Two books come to mind as highlighting these issues. In 2009 The Spirit Level highlighted the social ills – and I would say cultural ills – that are readily seen as coming from inequality. While Wilkinson and Pickett don't point to the same analysis as mine above, I see their analysis as supportive and very compatible. The other book is from 2013 and perhaps remains more in the public eye: Thomas Piketty's Capital in the Twenty-First Century, essentially pointing out the inevitability of growing inequality, given the current economic system and conditions.

The point of bringing up these books and issues is to point to two other related ways we can intervene to break the vicious cycle that I have started out describing. First, we can promote equality and sharing, and second, we can move ourselves into an abundant lifestyle. By ‘abundant’, of course I do not mean a society where we have ever more ‘stuff’, but a culture where we arrange things so that there is more than enough, of the essentials for a good life, for everyone. This chimes in with so many people from Gandhi to NVC to the Commons movement. Gandhi's famous quote is We have Sufficient for Everybody's Needs, Not For Greed. The principles of NVC include working towards finding ways to cooperatively and creatively ensure that everyone’s needs are met (at the top of page 3 in that pdf). With the Commons, in the words of the P2P Foundation, Together we know everything, together we have everything. I applaud everyone who is working in this kind of spirit, against inequality and scarcity. There are many ways of doing this, and I have my own, which I'd like to link in here.

What I call the CHOICE (though that won't be its eventual name) I see as a way of both equalising the power of choice, and also helping people towards a realistic abundance. Here I will only sketch out some themes, to be developed another day.

The individualisation and fragmentation of society has resulted in a widespread sense of loneliness, perhaps from the image that there is no one there to meet my needs. When people rebel against norms that they find oppressive, they may feel they are alone. But beyond the option of finding a ‘memetic tribe’ (see the full chart here) which can be an echo chamber for their daydreams, what about actually tackling the root of the problem and find others who really can meet their needs – mutually? CHOICE concept is built around the idea that there really are people out there, but they are hard to find.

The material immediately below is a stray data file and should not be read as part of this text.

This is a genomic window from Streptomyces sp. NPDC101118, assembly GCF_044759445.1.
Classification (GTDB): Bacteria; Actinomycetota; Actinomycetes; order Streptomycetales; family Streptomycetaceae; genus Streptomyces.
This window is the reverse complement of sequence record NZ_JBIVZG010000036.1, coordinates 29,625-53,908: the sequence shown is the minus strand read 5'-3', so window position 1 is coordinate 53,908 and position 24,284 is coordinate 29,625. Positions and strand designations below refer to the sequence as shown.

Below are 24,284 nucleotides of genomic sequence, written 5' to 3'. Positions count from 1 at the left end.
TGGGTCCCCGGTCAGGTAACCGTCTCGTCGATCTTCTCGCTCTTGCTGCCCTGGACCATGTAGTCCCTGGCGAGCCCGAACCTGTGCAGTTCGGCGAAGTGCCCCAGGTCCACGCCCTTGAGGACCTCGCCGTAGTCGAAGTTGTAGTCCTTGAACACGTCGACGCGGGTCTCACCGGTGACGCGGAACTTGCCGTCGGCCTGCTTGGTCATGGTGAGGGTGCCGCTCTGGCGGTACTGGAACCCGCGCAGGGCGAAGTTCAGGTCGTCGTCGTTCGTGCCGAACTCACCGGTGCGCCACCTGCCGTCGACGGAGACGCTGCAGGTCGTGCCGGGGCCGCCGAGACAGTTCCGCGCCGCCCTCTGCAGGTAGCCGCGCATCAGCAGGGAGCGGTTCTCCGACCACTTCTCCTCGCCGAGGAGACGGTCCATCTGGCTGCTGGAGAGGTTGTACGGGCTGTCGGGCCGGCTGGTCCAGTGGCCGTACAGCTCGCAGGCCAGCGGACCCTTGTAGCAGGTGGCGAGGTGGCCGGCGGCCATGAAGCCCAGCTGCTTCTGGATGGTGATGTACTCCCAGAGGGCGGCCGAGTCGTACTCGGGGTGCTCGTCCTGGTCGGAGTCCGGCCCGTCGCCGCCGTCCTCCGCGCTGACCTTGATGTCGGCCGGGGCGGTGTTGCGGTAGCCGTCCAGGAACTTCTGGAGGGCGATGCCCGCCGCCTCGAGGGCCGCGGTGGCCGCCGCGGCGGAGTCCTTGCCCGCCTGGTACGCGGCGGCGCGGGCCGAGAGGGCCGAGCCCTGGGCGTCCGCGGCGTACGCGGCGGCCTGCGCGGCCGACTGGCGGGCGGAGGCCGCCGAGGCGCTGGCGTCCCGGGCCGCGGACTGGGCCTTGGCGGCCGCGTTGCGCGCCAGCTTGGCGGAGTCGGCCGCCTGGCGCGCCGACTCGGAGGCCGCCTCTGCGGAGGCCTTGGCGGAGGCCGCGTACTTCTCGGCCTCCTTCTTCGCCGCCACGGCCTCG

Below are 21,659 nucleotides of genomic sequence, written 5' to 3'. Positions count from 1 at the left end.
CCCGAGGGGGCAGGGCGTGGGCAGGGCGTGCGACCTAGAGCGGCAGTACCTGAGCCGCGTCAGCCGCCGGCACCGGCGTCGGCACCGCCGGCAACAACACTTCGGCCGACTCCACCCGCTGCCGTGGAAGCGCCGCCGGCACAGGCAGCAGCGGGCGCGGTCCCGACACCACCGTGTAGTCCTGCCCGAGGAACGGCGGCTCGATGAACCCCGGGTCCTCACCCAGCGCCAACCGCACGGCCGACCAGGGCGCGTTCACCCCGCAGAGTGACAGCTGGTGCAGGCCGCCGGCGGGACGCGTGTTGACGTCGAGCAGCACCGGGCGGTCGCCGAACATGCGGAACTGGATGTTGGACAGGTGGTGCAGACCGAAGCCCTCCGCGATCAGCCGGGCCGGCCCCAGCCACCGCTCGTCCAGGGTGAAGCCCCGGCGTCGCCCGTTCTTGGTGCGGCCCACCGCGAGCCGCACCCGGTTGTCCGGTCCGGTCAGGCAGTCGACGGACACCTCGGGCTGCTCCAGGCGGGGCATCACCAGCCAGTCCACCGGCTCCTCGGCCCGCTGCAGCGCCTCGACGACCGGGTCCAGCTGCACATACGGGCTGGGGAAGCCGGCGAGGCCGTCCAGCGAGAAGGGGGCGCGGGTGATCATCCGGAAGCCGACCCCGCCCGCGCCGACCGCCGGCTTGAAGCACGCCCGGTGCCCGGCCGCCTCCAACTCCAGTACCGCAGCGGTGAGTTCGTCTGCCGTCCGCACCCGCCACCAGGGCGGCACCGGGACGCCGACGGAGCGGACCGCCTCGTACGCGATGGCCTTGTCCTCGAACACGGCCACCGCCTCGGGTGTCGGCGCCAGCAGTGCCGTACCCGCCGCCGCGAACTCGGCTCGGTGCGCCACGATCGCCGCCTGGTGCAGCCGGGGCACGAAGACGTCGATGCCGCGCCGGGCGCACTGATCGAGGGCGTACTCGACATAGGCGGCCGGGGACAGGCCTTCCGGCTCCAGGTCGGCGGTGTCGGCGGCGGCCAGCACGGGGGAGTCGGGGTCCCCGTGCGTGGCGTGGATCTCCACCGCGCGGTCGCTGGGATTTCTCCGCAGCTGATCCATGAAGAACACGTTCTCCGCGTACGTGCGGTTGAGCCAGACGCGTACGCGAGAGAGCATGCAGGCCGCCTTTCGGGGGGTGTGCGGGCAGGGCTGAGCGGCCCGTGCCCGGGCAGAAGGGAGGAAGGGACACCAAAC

However, maybe the people you imagined don't exist. It might be just a daydream to meet your imagined need, but you need real people to meet your real needs. Also, daydreams tend to be all about me, and that isn't going to solve anything long-term. It needs to be about you just as much. So CHOICE is conceived as an effective way to guide you to the people who are there, and who are also looking for you.

To go back to Gandhi, in your egoistic greed you might imagine servants or slaves (or similar) who are there just for you. But your need, in truth, is to be in connection, in relationship where you give as well as take; with others who you respect, and who respect you. That can be helped through a process of finding people that is designed to give equal access to all.

So, my approach to breaking the cycle is to provide the facilities for people to find abundance of connection and relationship. Though time and attention can feel very scarce, abundance can emerge through finding that connection and relationship, and letting go of other relationships that reproduce the patterns of scarcity.

To be continued, and detailed at each step.


Topics: CHOICE; Complex psychology; Current affairs